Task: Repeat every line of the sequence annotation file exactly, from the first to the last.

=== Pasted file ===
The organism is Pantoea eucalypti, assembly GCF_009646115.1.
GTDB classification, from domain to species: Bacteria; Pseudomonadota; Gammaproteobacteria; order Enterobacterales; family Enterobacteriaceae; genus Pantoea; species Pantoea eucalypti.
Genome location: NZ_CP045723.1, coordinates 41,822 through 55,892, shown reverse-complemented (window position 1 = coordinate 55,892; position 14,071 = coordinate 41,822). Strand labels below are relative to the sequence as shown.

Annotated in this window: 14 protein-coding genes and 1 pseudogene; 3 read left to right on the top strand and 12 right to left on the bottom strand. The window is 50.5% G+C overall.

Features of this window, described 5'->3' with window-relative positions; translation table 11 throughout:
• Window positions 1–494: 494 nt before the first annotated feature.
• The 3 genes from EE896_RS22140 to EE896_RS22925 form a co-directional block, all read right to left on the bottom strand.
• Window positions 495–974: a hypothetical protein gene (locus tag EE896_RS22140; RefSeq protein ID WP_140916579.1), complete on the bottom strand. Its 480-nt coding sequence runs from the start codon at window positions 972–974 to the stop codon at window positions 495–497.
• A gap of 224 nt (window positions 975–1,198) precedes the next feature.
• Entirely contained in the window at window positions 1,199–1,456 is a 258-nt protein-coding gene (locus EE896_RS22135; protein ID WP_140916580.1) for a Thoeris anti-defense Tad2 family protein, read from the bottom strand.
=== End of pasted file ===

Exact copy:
The organism is Pantoea eucalypti, assembly GCF_009646115.1.
GTDB classification, from domain to species: Bacteria; Pseudomonadota; Gammaproteobacteria; order Enterobacterales; family Enterobacteriaceae; genus Pantoea; species Pantoea eucalypti.
Genome location: NZ_CP045723.1, coordinates 41,822 through 55,892, shown reverse-complemented (window position 1 = coordinate 55,892; position 14,071 = coordinate 41,822). Strand labels below are relative to the sequence as shown.

Annotated in this window: 14 protein-coding genes and 1 pseudogene; 3 read left to right on the top strand and 12 right to left on the bottom strand. The window is 50.5% G+C overall.

Features of this window, described 5'->3' with window-relative positions; translation table 11 throughout:
• Window positions 1–494: 494 nt before the first annotated feature.
• The 3 genes from EE896_RS22140 to EE896_RS22925 form a co-directional block, all read right to left on the bottom strand.
• Window positions 495–974: a hypothetical protein gene (locus tag EE896_RS22140; RefSeq protein ID WP_140916579.1), complete on the bottom strand. Its 480-nt coding sequence runs from the start codon at window positions 972–974 to the stop codon at window positions 495–497.
• A gap of 224 nt (window positions 975–1,198) precedes the next feature.
• Entirely contained in the window at window positions 1,199–1,456 is a 258-nt protein-coding gene (locus EE896_RS22135; protein ID WP_140916580.1) for a Thoeris anti-defense Tad2 family protein, read from the bottom strand.